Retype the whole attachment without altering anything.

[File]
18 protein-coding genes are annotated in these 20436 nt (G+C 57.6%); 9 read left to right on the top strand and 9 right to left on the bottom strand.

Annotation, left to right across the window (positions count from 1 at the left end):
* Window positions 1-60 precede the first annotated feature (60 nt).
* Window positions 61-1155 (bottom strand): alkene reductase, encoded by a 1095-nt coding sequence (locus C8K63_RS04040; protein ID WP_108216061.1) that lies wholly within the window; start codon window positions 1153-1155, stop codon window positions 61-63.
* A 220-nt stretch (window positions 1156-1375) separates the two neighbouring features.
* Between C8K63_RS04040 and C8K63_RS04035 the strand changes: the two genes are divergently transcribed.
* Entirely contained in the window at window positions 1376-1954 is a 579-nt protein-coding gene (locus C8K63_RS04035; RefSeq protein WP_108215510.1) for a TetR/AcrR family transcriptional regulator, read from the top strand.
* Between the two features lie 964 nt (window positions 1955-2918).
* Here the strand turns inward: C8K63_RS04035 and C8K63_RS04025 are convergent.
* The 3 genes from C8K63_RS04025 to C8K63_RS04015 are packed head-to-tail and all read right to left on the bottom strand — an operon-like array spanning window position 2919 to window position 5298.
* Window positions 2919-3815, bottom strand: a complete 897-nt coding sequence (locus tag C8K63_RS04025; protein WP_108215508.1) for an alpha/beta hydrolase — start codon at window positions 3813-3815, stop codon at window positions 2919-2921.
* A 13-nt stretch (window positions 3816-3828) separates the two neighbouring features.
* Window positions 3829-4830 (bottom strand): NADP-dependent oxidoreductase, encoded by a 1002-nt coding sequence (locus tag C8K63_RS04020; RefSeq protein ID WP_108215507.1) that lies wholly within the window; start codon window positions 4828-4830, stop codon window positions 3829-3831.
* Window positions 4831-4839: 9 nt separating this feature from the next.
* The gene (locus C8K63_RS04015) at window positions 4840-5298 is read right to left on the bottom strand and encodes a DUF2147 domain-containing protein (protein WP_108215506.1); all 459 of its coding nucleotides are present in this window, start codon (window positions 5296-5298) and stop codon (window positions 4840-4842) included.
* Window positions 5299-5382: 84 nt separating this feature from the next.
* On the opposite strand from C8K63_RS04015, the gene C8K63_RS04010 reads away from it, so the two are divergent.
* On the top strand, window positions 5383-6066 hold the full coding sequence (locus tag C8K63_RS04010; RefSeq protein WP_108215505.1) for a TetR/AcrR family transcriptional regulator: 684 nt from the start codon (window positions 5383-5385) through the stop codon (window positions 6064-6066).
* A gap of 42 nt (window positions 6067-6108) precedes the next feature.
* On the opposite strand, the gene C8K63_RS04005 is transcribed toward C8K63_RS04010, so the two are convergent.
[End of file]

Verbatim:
18 protein-coding genes are annotated in these 20436 nt (G+C 57.6%); 9 read left to right on the top strand and 9 right to left on the bottom strand.

Annotation, left to right across the window (positions count from 1 at the left end):
* Window positions 1-60 precede the first annotated feature (60 nt).
* Window positions 61-1155 (bottom strand): alkene reductase, encoded by a 1095-nt coding sequence (locus C8K63_RS04040; protein ID WP_108216061.1) that lies wholly within the window; start codon window positions 1153-1155, stop codon window positions 61-63.
* A 220-nt stretch (window positions 1156-1375) separates the two neighbouring features.
* Between C8K63_RS04040 and C8K63_RS04035 the strand changes: the two genes are divergently transcribed.
* Entirely contained in the window at window positions 1376-1954 is a 579-nt protein-coding gene (locus C8K63_RS04035; RefSeq protein WP_108215510.1) for a TetR/AcrR family transcriptional regulator, read from the top strand.
* Between the two features lie 964 nt (window positions 1955-2918).
* Here the strand turns inward: C8K63_RS04035 and C8K63_RS04025 are convergent.
* The 3 genes from C8K63_RS04025 to C8K63_RS04015 are packed head-to-tail and all read right to left on the bottom strand — an operon-like array spanning window position 2919 to window position 5298.
* Window positions 2919-3815, bottom strand: a complete 897-nt coding sequence (locus tag C8K63_RS04025; protein WP_108215508.1) for an alpha/beta hydrolase — start codon at window positions 3813-3815, stop codon at window positions 2919-2921.
* A 13-nt stretch (window positions 3816-3828) separates the two neighbouring features.
* Window positions 3829-4830 (bottom strand): NADP-dependent oxidoreductase, encoded by a 1002-nt coding sequence (locus tag C8K63_RS04020; RefSeq protein ID WP_108215507.1) that lies wholly within the window; start codon window positions 4828-4830, stop codon window positions 3829-3831.
* Window positions 4831-4839: 9 nt separating this feature from the next.
* The gene (locus C8K63_RS04015) at window positions 4840-5298 is read right to left on the bottom strand and encodes a DUF2147 domain-containing protein (protein WP_108215506.1); all 459 of its coding nucleotides are present in this window, start codon (window positions 5296-5298) and stop codon (window positions 4840-4842) included.
* Window positions 5299-5382: 84 nt separating this feature from the next.
* On the opposite strand from C8K63_RS04015, the gene C8K63_RS04010 reads away from it, so the two are divergent.
* On the top strand, window positions 5383-6066 hold the full coding sequence (locus tag C8K63_RS04010; RefSeq protein WP_108215505.1) for a TetR/AcrR family transcriptional regulator: 684 nt from the start codon (window positions 5383-5385) through the stop codon (window positions 6064-6066).
* A gap of 42 nt (window positions 6067-6108) precedes the next feature.
* On the opposite strand, the gene C8K63_RS04005 is transcribed toward C8K63_RS04010, so the two are convergent.